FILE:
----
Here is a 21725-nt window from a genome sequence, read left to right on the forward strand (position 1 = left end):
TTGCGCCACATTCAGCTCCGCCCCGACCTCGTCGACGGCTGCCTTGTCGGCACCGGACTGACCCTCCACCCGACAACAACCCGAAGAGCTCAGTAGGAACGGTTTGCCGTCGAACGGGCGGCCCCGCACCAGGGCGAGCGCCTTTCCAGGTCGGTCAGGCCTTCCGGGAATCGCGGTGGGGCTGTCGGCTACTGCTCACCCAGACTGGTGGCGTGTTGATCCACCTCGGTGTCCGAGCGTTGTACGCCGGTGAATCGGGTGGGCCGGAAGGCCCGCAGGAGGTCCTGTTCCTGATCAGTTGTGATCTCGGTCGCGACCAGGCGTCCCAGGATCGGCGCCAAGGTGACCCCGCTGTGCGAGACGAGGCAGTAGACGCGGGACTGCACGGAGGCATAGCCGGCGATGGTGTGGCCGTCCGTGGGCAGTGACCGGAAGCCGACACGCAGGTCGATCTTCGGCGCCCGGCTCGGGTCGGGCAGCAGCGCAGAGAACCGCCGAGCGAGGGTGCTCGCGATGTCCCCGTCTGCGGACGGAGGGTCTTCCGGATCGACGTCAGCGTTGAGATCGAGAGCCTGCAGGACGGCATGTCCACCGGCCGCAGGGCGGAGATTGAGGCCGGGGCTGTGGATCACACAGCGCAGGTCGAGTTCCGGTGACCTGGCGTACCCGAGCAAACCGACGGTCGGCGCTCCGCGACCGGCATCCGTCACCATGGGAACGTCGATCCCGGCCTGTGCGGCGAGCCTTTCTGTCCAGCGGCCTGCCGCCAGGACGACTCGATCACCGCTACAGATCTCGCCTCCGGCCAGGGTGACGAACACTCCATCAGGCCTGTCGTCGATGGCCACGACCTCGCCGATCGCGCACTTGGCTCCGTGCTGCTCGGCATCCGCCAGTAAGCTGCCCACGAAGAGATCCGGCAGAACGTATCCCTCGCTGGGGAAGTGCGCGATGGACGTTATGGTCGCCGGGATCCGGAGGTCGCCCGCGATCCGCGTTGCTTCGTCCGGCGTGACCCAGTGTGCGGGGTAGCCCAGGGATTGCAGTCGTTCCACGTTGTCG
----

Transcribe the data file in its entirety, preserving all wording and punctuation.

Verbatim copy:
Here is a 21725-nt window from a genome sequence, read left to right on the forward strand (position 1 = left end):
TTGCGCCACATTCAGCTCCGCCCCGACCTCGTCGACGGCTGCCTTGTCGGCACCGGACTGACCCTCCACCCGACAACAACCCGAAGAGCTCAGTAGGAACGGTTTGCCGTCGAACGGGCGGCCCCGCACCAGGGCGAGCGCCTTTCCAGGTCGGTCAGGCCTTCCGGGAATCGCGGTGGGGCTGTCGGCTACTGCTCACCCAGACTGGTGGCGTGTTGATCCACCTCGGTGTCCGAGCGTTGTACGCCGGTGAATCGGGTGGGCCGGAAGGCCCGCAGGAGGTCCTGTTCCTGATCAGTTGTGATCTCGGTCGCGACCAGGCGTCCCAGGATCGGCGCCAAGGTGACCCCGCTGTGCGAGACGAGGCAGTAGACGCGGGACTGCACGGAGGCATAGCCGGCGATGGTGTGGCCGTCCGTGGGCAGTGACCGGAAGCCGACACGCAGGTCGATCTTCGGCGCCCGGCTCGGGTCGGGCAGCAGCGCAGAGAACCGCCGAGCGAGGGTGCTCGCGATGTCCCCGTCTGCGGACGGAGGGTCTTCCGGATCGACGTCAGCGTTGAGATCGAGAGCCTGCAGGACGGCATGTCCACCGGCCGCAGGGCGGAGATTGAGGCCGGGGCTGTGGATCACACAGCGCAGGTCGAGTTCCGGTGACCTGGCGTACCCGAGCAAACCGACGGTCGGCGCTCCGCGACCGGCATCCGTCACCATGGGAACGTCGATCCCGGCCTGTGCGGCGAGCCTTTCTGTCCAGCGGCCTGCCGCCAGGACGACTCGATCACCGCTACAGATCTCGCCTCCGGCCAGGGTGACGAACACTCCATCAGGCCTGTCGTCGATGGCCACGACCTCGCCGATCGCGCACTTGGCTCCGTGCTGCTCGGCATCCGCCAGTAAGCTGCCCACGAAGAGATCCGGCAGAACGTATCCCTCGCTGGGGAAGTGCGCGATGGACGTTATGGTCGCCGGGATCCGGAGGTCGCCCGCGATCCGCGTTGCTTCGTCCGGCGTGACCCAGTGTGCGGGGTAGCCCAGGGATTGCAGTCGTTCCACGTTGTCG